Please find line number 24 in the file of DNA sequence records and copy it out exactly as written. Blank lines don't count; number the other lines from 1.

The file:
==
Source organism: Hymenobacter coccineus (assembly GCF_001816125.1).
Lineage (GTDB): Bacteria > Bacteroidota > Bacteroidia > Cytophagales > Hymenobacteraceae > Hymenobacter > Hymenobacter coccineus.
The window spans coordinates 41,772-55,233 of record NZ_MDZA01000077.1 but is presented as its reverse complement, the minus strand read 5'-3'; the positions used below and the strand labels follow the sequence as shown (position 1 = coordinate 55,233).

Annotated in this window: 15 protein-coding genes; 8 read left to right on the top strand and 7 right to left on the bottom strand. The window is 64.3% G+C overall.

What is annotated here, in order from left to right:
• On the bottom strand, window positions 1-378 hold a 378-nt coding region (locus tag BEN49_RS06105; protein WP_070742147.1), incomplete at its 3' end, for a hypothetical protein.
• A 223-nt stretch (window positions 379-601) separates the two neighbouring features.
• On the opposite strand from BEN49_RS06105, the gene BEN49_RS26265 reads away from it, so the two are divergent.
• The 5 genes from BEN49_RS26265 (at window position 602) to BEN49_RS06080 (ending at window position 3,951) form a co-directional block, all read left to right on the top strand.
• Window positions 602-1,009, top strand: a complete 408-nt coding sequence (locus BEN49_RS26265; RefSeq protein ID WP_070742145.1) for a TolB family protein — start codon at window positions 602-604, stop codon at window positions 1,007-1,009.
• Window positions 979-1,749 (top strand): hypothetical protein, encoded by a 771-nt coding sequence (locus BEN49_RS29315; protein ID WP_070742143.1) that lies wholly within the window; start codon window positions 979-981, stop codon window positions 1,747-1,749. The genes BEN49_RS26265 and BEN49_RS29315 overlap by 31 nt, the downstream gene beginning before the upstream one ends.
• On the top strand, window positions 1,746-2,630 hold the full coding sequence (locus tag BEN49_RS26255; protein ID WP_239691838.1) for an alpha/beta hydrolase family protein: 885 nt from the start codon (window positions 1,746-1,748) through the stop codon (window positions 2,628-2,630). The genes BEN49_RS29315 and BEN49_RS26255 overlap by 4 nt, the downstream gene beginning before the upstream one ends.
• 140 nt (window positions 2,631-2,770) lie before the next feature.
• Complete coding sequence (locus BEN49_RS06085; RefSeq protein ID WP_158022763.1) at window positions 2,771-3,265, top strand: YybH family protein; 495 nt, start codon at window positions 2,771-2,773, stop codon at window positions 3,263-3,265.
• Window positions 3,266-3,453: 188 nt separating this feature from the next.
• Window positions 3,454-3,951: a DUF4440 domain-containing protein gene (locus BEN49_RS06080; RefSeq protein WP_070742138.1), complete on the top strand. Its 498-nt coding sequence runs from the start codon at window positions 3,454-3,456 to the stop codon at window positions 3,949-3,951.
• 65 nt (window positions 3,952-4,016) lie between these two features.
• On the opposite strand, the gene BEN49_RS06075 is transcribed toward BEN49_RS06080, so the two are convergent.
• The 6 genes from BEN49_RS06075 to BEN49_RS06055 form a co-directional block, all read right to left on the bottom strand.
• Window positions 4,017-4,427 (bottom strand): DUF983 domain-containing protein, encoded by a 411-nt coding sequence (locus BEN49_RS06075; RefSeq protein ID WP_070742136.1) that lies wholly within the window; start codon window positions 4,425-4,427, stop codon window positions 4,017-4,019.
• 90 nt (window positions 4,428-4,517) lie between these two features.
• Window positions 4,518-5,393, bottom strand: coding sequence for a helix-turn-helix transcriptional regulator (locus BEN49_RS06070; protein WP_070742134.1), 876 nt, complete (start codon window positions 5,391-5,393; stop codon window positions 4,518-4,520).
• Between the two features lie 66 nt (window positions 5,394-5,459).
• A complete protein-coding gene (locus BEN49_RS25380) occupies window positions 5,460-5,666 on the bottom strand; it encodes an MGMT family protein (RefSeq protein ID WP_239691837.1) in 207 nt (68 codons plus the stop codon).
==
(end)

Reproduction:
• A complete protein-coding gene (locus BEN49_RS25380) occupies window positions 5,460-5,666 on the bottom strand; it encodes an MGMT family protein (RefSeq protein ID WP_239691837.1) in 207 nt (68 codons plus the stop codon).